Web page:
The first ever Oregon Wild Wolf Rendezvous was an adventure!
Oregon Wild supporters headed to Wallowa County to learn about wolves and living in Oregon's wolf country (Photo by Katie Hick)
What do you get when you take miserable weather, add some controversy, explode a car tire, and sprinkle in some last minute changes in plan? Well, if you were one of the 12 folks on our first ever Oregon Wild Wolf Rendezvous, you’d know the answer is simple. You get yourself a darn good time!
Earlier this year, I lamented that I still hadn’t crossed off three quintessential Oregon experiences from my wish list. I’d never rafted the wild Rogue River, I’d never made it to the Steens, and I’d never hiked the Eagle Cap. Though I’m not the only one ignoring the Rogue this year (Congressman DeFazio and Senator Wyden also seem busy with other things), and the Steens remain on my unfinished business list, last month I finally got to share my first hike in the Eagle Cap Wilderness with a dozen relentlessly positive Oregon Wild supporters!
Over the years Oregon Wild has led thousands of Oregonians on hiking trips, fly-fishing adventures, snowshoe hikes, birding expeditions, and restoration outings to see the places we’ve worked so hard to protect for 35 years. This year, with wolves making headlines it seemed like just the time to take action on an idea we’d been kicking around the office for over a year. We put out an e-mail to our supporters and within hours every spot on our first ever Wolf Rendezvous was filled, and a waiting list was already beginning to grow.
We planned a 3-day weekend of hiking, camping, sightseeing, and tracking as well as meetings with ranchers, biologists, and other local folks. As often happens to the best laid plans, things changed, but at every turn, our intrepid group remained unfazed.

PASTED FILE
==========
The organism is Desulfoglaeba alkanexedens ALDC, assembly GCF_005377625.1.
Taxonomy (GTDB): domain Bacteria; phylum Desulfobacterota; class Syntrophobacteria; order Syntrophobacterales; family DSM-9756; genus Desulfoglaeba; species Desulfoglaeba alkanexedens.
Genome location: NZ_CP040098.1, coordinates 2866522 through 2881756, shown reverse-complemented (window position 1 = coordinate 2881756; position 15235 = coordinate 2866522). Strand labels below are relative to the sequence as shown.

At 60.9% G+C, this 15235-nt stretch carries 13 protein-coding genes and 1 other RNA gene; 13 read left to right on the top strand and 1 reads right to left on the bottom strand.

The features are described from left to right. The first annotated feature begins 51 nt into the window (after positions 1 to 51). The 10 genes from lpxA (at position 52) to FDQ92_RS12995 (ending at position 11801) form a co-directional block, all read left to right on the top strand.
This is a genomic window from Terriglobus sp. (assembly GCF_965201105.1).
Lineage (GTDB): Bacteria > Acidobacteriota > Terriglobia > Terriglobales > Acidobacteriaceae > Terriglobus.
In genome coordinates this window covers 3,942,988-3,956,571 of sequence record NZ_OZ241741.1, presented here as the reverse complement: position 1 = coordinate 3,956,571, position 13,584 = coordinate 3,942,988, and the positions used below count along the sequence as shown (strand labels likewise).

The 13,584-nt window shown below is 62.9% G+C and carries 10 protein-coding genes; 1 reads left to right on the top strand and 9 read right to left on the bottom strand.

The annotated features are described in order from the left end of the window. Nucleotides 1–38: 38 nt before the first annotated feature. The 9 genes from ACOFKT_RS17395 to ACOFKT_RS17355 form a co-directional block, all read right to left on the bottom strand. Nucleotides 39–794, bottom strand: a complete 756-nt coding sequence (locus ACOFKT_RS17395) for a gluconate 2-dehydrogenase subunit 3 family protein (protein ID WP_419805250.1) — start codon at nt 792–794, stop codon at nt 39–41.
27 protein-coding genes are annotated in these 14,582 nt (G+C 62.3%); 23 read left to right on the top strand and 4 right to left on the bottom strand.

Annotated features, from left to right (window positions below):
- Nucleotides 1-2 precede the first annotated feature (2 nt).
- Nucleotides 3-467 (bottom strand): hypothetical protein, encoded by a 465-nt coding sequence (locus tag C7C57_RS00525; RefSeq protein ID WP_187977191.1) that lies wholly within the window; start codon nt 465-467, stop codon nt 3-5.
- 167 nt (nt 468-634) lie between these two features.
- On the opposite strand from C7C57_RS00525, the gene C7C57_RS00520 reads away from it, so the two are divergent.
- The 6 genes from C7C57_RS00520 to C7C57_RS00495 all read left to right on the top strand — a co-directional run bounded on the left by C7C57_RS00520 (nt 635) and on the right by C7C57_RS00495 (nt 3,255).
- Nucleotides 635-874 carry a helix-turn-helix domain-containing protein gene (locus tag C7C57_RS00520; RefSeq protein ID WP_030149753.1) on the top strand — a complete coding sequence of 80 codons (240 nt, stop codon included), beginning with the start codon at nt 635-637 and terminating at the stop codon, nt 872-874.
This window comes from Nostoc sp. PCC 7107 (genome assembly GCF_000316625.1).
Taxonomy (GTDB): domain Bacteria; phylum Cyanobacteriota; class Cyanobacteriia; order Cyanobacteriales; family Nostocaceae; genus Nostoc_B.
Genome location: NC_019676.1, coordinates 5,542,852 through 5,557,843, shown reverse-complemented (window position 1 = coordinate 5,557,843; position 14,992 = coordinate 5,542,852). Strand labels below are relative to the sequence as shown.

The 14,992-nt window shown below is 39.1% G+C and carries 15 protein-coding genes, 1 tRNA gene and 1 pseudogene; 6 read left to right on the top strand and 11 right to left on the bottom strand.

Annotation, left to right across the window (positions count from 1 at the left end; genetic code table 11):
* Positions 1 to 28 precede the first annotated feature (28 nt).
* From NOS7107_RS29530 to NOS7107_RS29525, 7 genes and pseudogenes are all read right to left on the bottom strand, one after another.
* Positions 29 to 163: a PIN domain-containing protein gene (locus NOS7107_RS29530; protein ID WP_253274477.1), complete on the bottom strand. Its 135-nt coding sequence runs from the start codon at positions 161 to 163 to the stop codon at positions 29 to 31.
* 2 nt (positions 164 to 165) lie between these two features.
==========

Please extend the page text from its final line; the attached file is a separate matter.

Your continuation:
Things got off to a great start. Though we had to make camp at an alternative location that required a bit of a hike to the nearest facilities, the view of Sacajawea Peak made up for it. Everyone arrived on time and in good spirits.
We made camp and headed down to Barking Mad Farm – a wonderful bed & breakfast in the shadow of the Wallowas. Our hosts Diana and James presented us with a spread of wine and snacks and welcomed us with open arms. If you’re ever in Enterprise, let me tell you, this is the place to stay!
Our first meeting was with Holly Akenson of Wallowa Resources – an outfit that works to promote sustainable economic development in Wallowa County. As a wildlife biologist, hunter, and someone in touch with the local community she was able to give us a great picture about what it means to live with wolves. Her collection of skulls and bones kept us entertained and our time passed quickly! We headed back to camp for a potluck dinner and an early night.
The next morning, we were treated to a tracking workshop given by board member Pat Clancy. We headed out to the Zumwalt Prairie to put our knowledge to the test while hiking in some of Oregon’s most impressive roadless areas. Unfortunately, the weather didn’t cooperate. Neither did the tires on our cars, or most of our other plans that day.
We still managed to have a great adventure! Though most of our tracking spots were washed out with rain, we were able to find bobcat, coyote, and turkey tracks. It was too cold and wet for a hike, but driving slowly to avoid blowing out a second tire meant we got to explore a side canyon sheltered from the rain at 5 miles an hour. The scenic overlook was socked in with fog, rain, and even hints of snow, but we got to watch a heard of elk nibble at the edge of an exclosure designed to protect the areas struggling aspen. Even car problems didn’t get in the way of meeting more great local folks, enjoying dinner at a local brewpub, and heading out to listen for the howls of the Imnaha Pack.
At 14 animals, the Imnaha Pack is just barely larger than our group, but represents two-thirds of Oregon’s confirmed wolf population. We knew we were unlikely to hear them and while the silence was great for those of us more used to the sounds of traffic and trains, I think we all wished it would be broken by the howl of one of Oregon’s endangered wolves. Instead we had to settle for the distant hoot of a great horned owl which wasn’t half bad.